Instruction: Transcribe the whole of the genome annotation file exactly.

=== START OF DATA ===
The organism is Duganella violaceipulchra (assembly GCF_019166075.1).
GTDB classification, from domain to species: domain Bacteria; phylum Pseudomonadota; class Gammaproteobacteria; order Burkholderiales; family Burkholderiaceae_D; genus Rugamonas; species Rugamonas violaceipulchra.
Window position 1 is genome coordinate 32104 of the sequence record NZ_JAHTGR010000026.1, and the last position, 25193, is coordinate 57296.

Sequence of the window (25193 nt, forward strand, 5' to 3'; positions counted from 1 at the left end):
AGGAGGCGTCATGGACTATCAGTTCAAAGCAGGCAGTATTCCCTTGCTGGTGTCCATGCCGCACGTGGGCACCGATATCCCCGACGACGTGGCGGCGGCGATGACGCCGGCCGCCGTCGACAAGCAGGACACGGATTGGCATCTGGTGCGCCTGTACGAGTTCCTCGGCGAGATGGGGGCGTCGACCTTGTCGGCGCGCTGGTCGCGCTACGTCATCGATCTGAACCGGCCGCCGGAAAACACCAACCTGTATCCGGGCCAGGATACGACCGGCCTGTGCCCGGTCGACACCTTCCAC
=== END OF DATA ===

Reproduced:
The organism is Duganella violaceipulchra (assembly GCF_019166075.1).
GTDB classification, from domain to species: domain Bacteria; phylum Pseudomonadota; class Gammaproteobacteria; order Burkholderiales; family Burkholderiaceae_D; genus Rugamonas; species Rugamonas violaceipulchra.
Window position 1 is genome coordinate 32104 of the sequence record NZ_JAHTGR010000026.1, and the last position, 25193, is coordinate 57296.

Sequence of the window (25193 nt, forward strand, 5' to 3'; positions counted from 1 at the left end):
AGGAGGCGTCATGGACTATCAGTTCAAAGCAGGCAGTATTCCCTTGCTGGTGTCCATGCCGCACGTGGGCACCGATATCCCCGACGACGTGGCGGCGGCGATGACGCCGGCCGCCGTCGACAAGCAGGACACGGATTGGCATCTGGTGCGCCTGTACGAGTTCCTCGGCGAGATGGGGGCGTCGACCTTGTCGGCGCGCTGGTCGCGCTACGTCATCGATCTGAACCGGCCGCCGGAAAACACCAACCTGTATCCGGGCCAGGATACGACCGGCCTGTGCCCGGTCGACACCTTCCAC